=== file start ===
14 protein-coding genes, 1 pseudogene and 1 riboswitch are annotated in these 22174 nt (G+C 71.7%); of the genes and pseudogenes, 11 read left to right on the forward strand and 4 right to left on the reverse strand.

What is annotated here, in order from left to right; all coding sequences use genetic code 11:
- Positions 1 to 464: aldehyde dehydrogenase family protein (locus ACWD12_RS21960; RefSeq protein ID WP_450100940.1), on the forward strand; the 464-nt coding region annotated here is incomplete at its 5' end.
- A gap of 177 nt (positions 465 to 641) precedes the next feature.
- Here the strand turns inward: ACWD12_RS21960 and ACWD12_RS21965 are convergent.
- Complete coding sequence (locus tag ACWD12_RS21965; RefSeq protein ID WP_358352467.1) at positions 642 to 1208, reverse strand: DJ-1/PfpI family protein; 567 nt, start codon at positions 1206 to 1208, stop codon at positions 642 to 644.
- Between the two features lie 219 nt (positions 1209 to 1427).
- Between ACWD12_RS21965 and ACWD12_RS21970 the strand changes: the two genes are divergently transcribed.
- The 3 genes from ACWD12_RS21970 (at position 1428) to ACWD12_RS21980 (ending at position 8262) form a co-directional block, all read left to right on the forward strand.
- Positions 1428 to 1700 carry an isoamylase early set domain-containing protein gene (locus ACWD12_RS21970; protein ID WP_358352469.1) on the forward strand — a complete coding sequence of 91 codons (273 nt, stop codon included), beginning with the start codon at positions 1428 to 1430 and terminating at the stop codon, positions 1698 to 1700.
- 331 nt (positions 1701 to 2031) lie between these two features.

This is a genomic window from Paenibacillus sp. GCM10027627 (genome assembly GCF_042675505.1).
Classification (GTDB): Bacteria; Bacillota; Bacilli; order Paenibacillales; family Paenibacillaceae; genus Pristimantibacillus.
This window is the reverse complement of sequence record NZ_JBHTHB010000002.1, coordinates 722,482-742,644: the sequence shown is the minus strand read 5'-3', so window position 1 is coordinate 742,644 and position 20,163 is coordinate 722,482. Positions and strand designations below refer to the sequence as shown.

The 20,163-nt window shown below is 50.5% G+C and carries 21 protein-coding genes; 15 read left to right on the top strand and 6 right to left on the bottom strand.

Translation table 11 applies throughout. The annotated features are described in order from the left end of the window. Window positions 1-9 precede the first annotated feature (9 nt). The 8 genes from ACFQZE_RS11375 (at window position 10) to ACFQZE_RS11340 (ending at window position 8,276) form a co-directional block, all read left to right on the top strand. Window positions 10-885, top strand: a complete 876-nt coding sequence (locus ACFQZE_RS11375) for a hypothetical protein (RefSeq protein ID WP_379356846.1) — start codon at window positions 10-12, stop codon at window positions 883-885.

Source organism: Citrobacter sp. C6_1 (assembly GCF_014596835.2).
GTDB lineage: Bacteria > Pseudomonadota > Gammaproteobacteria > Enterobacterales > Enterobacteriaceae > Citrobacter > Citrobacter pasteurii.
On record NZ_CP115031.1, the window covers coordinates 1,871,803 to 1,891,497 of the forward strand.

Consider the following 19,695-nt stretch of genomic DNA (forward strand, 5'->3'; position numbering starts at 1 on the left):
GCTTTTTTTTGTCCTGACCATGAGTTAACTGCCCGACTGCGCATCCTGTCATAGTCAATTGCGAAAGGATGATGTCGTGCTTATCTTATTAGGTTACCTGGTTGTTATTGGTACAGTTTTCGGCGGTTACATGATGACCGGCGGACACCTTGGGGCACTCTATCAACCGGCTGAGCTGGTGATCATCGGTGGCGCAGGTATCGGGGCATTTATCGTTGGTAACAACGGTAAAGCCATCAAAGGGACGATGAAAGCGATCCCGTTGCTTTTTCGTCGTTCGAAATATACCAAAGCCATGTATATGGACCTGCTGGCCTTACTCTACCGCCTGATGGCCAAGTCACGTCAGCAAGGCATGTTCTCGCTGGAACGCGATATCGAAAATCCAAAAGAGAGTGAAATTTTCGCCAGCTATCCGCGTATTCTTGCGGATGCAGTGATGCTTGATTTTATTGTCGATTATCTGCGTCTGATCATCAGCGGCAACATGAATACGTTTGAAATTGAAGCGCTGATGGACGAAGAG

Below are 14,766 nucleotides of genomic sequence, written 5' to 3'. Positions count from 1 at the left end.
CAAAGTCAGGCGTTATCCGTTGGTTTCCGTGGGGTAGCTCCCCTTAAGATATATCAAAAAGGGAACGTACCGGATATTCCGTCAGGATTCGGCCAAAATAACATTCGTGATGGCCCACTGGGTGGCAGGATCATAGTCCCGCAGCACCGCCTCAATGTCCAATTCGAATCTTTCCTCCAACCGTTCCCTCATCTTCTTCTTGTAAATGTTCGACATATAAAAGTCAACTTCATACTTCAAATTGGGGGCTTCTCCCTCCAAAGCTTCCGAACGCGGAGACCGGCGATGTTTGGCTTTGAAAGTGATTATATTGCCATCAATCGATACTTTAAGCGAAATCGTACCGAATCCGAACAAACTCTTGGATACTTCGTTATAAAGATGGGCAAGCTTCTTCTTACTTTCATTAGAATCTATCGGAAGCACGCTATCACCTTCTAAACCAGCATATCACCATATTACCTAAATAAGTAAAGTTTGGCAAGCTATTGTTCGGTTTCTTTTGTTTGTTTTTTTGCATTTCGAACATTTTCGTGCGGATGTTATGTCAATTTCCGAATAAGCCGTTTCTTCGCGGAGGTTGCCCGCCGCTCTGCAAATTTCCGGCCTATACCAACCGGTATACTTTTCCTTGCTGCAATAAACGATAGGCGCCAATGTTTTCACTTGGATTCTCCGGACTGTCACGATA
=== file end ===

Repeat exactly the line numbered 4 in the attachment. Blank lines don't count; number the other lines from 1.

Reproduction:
- A gap of 177 nt (positions 465 to 641) precedes the next feature.